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Darren H

The List of Nominations (4/5/2020)

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On 4/11/2020 at 9:50 AM, kenmorefield said:

As an aside, we really ought to make television series our next Top 25. 

You know I'm on board for that one.


There is this difference between the growth of some human beings and that of others: in the one case it is a continuous dying, in the other a continuous resurrection. (George MacDonald, The Princess and Curdie)

Isn't narrative structure enough of an ideology for art? (Greg Wright)

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I watched Faust for the first time today, which made me wonder how many of our nominated films are essentially about a person facing execution or a terminal illness. I'm not surprised that this would be a common feature—facing one's mortality is certainly an existential/spiritual concern—but I'm also concerned about including cinematic depictions of transcendent moments of happiness, love, and grace on our final list. "Spiritually significant" should encompass joy as well as sorrow.

Also, please watch Stop Making Sense.

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1 hour ago, Joel Mayward said:

I watched Faust for the first time today, which made me wonder how many of our nominated films are essentially about a person facing execution or a terminal illness. I'm not surprised that this would be a common feature—facing one's mortality is certainly an existential/spiritual concern—but I'm also concerned about including cinematic depictions of transcendent moments of happiness, love, and grace on our final list. "Spiritually significant" should encompass joy as well as sorrow.

Also, please watch Stop Making Sense.

I'd argue the final shot of Faust is a transcendent moment of happiness, love, and grace.

 

And I watched Stop Making Sense the other night; great nomination that everyone should definitely watch.


"Anyway, in general I love tragic artists, especially classical ones."

"Even the forms for expressing truth can be multiform, and this is indeed necessary for the transmission of the Gospel in its timeless meaning."

- Pope Francis, August 2013 interview with Antonio Spadaro

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1 hour ago, Joel Mayward said:

I watched Faust for the first time today, which made me wonder how many of our nominated films are essentially about a person facing execution or a terminal illness. I'm not surprised that this would be a common feature—facing one's mortality is certainly an existential/spiritual concern—but I'm also concerned about including cinematic depictions of transcendent moments of happiness, love, and grace on our final list. "Spiritually significant" should encompass joy as well as sorrow.

Also, please watch Stop Making Sense.

 

50 minutes ago, Evan C said:

I'd argue the final shot of Faust is a transcendent moment of happiness, love, and grace.

I remember that memento mori was a noteworthy thread running through the Top 25 on Waking Up. And I counted up the number of films on the 2011 in which a character died, and it was right around two thirds, and that's not counting quite a few films in which someone had died before the film's depicted events. Many films that depict joy often do so at the very end in a final smile or embrace. And even several films that feature children and a lot of childlike joy do so alongside peril and sorrow. Nothing wrong with that, of course. That's realistic. But there are far, far fewer films that really foreground the joy. That is one great thing about Stop Making Sense. I think this is also why a film like Chariots of Fire is essential for a list of spiritually significant films due to its narrative and cinematic argument for the spiritual significance of joy, pleasure, and physical exuberance.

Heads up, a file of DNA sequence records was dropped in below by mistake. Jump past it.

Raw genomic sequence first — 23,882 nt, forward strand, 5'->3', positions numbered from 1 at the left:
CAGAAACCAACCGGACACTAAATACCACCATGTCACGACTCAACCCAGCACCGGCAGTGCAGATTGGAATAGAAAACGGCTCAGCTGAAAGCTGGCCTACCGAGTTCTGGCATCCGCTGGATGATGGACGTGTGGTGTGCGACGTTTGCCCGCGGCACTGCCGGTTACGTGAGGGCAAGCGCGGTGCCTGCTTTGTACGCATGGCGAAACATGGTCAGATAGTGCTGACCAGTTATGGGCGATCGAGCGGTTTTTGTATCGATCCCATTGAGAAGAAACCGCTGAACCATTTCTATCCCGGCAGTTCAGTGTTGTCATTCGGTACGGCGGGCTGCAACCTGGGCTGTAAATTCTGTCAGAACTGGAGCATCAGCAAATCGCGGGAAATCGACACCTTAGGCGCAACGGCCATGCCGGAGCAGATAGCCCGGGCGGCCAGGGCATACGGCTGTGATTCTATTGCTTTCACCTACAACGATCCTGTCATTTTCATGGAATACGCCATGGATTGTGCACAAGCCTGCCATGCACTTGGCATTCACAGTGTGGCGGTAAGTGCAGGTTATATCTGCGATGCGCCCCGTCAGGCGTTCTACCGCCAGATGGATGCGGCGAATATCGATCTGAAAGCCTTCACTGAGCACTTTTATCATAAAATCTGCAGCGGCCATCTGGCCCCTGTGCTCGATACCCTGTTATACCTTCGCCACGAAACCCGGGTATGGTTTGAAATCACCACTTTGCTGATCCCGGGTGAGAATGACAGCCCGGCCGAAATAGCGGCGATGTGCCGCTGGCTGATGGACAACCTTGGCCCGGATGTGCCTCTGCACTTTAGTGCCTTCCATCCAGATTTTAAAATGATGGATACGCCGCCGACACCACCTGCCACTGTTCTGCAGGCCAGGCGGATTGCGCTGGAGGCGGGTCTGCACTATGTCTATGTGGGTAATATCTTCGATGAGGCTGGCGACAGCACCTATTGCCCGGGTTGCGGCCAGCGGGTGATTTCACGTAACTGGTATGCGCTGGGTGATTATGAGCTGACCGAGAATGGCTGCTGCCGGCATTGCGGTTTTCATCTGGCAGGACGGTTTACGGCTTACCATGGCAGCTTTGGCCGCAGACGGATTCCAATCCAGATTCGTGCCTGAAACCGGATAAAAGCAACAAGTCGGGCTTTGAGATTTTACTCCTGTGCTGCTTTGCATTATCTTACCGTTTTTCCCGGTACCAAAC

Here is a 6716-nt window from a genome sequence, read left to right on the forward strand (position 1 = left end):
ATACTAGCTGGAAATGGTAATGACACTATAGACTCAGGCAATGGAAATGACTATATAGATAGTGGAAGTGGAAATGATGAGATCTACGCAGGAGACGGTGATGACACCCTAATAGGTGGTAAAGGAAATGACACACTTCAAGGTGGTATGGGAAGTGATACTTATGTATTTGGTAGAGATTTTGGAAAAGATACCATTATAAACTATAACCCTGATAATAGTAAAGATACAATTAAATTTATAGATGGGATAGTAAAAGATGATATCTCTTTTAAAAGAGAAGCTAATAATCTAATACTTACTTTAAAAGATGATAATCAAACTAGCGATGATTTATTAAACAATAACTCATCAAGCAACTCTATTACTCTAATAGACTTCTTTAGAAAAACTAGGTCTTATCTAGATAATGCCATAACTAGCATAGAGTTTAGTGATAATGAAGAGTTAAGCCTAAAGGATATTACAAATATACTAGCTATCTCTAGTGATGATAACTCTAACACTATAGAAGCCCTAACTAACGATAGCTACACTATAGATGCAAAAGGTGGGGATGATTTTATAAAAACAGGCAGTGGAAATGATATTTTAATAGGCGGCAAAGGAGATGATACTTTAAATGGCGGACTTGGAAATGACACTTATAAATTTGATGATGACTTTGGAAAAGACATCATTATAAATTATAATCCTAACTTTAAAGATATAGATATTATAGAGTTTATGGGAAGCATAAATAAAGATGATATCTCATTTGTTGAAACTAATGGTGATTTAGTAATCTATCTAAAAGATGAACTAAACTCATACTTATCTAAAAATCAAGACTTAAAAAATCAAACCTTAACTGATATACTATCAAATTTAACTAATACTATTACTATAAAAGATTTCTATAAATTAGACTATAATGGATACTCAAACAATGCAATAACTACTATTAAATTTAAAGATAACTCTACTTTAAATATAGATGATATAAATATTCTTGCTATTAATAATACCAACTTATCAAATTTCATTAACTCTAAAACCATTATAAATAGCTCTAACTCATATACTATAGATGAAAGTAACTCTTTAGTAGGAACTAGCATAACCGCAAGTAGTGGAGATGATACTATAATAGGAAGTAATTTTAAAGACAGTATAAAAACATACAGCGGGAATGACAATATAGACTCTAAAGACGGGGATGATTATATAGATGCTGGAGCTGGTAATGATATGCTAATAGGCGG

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On 4/24/2020 at 10:28 AM, Joel Mayward said:

I watched Faust for the first time today, which made me wonder how many of our nominated films are essentially about a person facing execution or a terminal illness. I'm not surprised that this would be a common feature—facing one's mortality is certainly an existential/spiritual concern—but I'm also concerned about including cinematic depictions of transcendent moments of happiness, love, and grace on our final list. "Spiritually significant" should encompass joy as well as sorrow.

Also, please watch Stop Making Sense.

I was literally just having a similar thought just before I pulled up your comment.

I think that a lot of "greatest" film lists skew towards the somber and melancholy, as there is perhaps a natural inclination to associate those moods with seriousness and importance.

The fruits of the spirit are...not democratically represented on this list perhaps!

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Just to follow up on that, I've been watching new-to-me films that are on both the nomination list and the sight and sound list...

So far I've watched THE TURIN HORSE, THERE WILL BE BLOOD, THE DEATH OF MR. LAZARESCU, BLUE VELVET, ORDET, THE RED SHOES, and PAISAN.

Whew!

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> So far I've watched THE TURIN HORSE, THERE WILL BE BLOOD, THE DEATH OF MR. LAZARESCU, BLUE VELVET, ORDET, THE RED SHOES, and PAISAN.

Wow. That's . . . a lot.

I've been thinking about what it would look like to create a more diverse list, in all senses of the word. I'm pretty melancholic by nature and am at home in more somber material, so it's been really useful for me to be made more conscious of how my personality shapes my taste. Before voting, I might assemble my "ideal" A&F Top 100 and make sure it's balanced across several criteria.

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